• 5 November 2009
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The right time for biotechnology

The right time for biotechnology

Success  is all about timing. Being at the right place and doing the right thing is necessary of course, but if it is also at the right time then magic happens. We are in India, in biotechnology today in 2009 and magic is happening Q.E.D. I had the privilege of a recent conversation with Steve Burrill (of Burrill and Company) in which he pointed out that four out of the five global challenges today – healthcare, food security, energy security and environment – are directly addressed by biotechnology. So in the modern history of technology, biotechnology is poised very strategically. I would also argue that we are entering  an exciting period for the biotechnology enterprise in India. We have gone past the teething problems of a new industrial sector and the threshold of criticality in size and ecosystems. The voice of our enterprise is BioSpectrum and as the newly elected president of ABLE, it is with pleasure that I write this guest editorial.
This special issue of BioSpectrum, dedicated to content created by the readers,  covers a lot of ground with a rich variety of topics that reflecting the diversity in our field. Three themes stand out.
Biologics and in particular the emergence of biosimilars is an important one for our industry. Dr Gopal  Dasika of Actis Biologics  takes us on a global journey of the action in biosimilars with an account of companies in India, China, South Korea and Europe that are leveraging these new opportunities to good effect. The article by  Dr  Rajeev  Soni of Premas Biotech, complements the above article with a useful pedagogic account of the challenges in discovery of novel biologics.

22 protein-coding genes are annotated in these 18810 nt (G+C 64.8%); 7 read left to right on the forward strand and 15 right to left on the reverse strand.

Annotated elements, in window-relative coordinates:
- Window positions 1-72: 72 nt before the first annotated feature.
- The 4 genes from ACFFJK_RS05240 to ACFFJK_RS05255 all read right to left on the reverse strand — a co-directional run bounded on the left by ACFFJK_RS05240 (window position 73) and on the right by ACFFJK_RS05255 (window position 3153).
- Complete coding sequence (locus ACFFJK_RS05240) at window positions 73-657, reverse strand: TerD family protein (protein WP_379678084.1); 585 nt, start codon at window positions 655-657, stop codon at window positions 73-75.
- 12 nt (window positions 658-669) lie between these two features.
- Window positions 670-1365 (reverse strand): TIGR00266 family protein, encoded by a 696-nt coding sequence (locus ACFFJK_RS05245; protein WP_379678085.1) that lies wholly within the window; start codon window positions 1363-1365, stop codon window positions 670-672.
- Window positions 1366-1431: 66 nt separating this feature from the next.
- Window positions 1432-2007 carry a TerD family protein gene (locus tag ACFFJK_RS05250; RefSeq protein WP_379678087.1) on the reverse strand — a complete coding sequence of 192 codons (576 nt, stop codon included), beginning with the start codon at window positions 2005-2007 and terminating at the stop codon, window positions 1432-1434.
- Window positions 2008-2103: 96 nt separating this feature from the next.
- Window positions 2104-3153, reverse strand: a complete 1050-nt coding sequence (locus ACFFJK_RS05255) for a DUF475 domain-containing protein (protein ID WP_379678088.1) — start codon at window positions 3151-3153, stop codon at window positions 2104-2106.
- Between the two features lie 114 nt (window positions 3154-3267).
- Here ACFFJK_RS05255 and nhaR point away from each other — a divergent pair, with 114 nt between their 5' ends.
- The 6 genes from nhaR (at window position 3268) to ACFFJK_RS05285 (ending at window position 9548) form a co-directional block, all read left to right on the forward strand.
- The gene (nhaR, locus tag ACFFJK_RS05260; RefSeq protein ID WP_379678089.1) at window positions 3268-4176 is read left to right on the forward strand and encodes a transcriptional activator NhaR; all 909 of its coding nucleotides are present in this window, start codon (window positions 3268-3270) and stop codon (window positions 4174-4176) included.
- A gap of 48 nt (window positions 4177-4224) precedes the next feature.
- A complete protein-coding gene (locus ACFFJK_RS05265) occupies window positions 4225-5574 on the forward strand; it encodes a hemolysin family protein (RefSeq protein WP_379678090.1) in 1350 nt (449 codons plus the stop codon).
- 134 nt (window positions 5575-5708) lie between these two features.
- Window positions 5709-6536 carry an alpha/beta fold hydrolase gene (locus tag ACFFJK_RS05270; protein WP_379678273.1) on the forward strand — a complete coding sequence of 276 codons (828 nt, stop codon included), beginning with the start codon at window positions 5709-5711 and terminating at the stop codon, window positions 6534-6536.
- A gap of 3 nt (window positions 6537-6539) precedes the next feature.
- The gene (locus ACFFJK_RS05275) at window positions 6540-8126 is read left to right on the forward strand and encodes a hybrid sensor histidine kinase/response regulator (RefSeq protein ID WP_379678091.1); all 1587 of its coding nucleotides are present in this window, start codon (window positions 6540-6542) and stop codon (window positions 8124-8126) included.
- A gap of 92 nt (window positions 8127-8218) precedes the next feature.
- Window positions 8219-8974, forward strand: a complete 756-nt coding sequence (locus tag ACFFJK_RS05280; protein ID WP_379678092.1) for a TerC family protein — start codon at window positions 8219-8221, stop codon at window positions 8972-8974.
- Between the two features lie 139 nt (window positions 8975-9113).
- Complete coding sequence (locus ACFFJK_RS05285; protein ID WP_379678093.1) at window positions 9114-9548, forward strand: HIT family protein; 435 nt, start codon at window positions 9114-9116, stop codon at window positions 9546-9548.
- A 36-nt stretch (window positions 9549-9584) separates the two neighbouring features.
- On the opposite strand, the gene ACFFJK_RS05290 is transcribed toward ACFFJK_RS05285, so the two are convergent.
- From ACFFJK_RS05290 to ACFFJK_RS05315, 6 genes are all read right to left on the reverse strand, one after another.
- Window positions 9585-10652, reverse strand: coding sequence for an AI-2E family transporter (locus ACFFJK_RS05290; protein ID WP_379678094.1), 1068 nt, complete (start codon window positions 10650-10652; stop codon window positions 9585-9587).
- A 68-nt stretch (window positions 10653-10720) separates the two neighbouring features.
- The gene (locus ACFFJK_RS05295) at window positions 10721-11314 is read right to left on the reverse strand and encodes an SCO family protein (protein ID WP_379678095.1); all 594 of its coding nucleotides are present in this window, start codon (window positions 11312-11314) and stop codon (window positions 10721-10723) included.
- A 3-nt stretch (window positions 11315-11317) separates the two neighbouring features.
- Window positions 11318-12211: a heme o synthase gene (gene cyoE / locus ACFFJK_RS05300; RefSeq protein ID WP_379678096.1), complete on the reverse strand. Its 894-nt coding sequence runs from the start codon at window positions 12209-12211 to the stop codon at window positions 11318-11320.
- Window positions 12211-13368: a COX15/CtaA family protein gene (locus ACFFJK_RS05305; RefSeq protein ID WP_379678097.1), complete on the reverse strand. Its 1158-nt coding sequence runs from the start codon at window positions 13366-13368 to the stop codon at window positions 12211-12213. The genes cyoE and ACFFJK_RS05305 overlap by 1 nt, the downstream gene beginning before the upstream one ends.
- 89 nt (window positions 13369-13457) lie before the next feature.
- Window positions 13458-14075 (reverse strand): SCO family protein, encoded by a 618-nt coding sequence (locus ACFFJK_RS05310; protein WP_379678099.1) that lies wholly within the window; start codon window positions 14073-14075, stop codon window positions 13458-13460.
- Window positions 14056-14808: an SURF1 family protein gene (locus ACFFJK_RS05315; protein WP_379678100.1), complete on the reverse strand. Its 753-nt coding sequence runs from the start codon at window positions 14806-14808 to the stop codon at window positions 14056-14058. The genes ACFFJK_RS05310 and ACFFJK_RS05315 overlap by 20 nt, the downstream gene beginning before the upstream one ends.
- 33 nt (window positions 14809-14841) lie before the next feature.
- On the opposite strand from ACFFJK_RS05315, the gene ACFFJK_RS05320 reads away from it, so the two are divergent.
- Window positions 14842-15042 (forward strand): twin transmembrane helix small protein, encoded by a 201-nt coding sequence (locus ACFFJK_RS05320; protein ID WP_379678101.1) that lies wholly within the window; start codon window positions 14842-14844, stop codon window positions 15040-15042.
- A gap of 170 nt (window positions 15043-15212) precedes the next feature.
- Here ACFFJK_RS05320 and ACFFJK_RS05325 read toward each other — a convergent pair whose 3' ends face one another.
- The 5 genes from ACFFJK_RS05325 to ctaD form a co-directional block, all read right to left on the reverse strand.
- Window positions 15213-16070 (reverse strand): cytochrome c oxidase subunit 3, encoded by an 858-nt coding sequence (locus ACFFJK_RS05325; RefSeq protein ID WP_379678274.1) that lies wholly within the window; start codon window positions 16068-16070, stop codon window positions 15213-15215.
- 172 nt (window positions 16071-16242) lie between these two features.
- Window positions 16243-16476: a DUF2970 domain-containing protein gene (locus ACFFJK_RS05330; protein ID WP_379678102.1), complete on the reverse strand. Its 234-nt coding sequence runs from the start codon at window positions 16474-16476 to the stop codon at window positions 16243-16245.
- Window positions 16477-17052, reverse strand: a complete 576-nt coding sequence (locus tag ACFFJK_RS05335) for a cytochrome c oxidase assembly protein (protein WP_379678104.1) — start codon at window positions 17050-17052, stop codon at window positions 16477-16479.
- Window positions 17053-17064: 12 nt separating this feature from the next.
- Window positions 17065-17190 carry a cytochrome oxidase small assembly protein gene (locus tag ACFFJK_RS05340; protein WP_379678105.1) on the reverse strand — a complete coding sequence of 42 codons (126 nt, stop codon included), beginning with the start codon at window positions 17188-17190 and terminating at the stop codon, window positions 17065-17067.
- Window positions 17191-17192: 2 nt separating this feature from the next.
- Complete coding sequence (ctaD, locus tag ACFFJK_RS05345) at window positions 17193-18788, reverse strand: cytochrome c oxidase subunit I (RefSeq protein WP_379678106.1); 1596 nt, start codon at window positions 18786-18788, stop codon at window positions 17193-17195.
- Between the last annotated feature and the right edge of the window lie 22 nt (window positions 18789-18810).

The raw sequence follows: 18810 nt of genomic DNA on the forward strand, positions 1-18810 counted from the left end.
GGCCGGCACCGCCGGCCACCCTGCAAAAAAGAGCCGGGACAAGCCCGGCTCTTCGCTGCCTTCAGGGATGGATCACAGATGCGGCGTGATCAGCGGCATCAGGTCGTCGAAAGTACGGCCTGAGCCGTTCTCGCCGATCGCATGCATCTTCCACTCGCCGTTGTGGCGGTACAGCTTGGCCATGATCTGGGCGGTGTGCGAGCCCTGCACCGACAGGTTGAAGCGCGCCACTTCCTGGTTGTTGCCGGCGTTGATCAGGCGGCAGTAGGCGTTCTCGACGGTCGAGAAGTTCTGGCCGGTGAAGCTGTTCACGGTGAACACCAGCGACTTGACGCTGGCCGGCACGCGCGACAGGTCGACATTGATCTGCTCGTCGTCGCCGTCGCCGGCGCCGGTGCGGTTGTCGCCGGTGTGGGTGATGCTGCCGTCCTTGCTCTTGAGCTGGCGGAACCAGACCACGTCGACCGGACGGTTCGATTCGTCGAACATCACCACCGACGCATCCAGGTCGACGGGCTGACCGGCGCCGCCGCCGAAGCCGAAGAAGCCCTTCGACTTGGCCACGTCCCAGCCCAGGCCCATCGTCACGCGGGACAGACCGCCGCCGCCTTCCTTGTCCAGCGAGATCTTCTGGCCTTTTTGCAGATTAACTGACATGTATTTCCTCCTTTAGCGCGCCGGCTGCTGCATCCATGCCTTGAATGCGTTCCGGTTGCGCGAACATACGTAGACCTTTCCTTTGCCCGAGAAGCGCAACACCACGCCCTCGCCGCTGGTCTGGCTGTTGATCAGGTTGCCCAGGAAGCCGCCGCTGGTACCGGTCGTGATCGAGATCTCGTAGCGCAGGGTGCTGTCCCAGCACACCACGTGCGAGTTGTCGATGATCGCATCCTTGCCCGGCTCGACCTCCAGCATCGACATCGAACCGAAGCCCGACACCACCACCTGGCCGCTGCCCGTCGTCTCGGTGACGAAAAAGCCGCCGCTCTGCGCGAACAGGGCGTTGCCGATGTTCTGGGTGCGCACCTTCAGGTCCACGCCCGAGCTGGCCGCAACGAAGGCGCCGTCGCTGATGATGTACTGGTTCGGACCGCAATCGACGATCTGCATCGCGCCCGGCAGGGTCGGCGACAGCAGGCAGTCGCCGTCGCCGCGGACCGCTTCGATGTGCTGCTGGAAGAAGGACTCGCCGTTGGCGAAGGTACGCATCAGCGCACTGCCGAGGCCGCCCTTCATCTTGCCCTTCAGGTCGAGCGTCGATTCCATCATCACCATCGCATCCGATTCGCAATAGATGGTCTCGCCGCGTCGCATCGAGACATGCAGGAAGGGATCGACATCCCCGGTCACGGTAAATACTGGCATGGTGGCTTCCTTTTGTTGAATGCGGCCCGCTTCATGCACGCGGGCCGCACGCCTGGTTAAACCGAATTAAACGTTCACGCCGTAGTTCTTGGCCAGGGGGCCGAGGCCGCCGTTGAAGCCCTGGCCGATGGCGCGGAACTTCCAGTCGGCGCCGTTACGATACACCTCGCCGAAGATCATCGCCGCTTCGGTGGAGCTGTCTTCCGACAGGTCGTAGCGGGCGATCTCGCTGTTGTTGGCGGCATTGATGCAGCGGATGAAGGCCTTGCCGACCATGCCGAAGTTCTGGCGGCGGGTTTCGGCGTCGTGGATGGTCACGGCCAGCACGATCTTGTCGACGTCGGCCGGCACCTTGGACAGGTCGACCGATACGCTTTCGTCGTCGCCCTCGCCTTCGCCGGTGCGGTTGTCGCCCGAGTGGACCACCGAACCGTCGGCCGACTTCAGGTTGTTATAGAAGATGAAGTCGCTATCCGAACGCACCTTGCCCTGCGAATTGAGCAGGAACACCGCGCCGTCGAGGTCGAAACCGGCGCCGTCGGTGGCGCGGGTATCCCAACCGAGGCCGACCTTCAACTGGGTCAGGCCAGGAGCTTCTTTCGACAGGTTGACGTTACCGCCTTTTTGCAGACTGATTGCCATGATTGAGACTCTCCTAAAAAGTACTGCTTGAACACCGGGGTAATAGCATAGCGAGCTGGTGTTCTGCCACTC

The age of personalized medicine is coming and the agenda that biotechnology innovation has to deliver on presents spectacular opportunities. Dr Bhuwnesh Agrawal of Roche Diagnostics takes us on a historic tour of personalized medicine showing the central role that diagnostics plays in ensuring that safer personalized healthcare can deliver as opposed to a “one size fits all” blockbuster view of yesteryear. Several experts have noted that personalized medicine has been slow in coming because the market segmentation is a challenge that large pharmaceutical companies have resisted. I believe that resistance has passed now and the new mantra has taken root. Dr  Rajesh Jain of Panacea Biotec takes us through an understanding of why traditional pharma marketing efforts are nearly over.
To a lay citizen, the field of biotechnology evokes awe because of the deep multi-disciplinary research investments it takes to bring out innovative products.  We get a sample of how materials research in academia is leading us to new ways of thinking about drug delivery and health monitoring. The paper by Sharath Ahuja is on the work on silica nanotubes by Dr Aninda J Bhattacharyya and team at the Indian Institute of Science in Bangalore. The issue also raises some immediate concerns for the sector of clinical research organizations in India that are facing a crisis of overcapacity. Dr  Sudhir Pai of Lotus Clinical Research Academy elucidates the issues  and suggests strategies to counter the challenges.
In signing off, let me just add that as the executive council of ABLE  is keen to represent your interests and help you address  your challenges as the apex body of our industry. Please feel free to contact me personally or any of your elected council members if there is such an issue. Happy reading!

Vijay Chandru
CEO of Strand Life Sciences and president of ABLE, Bangalore

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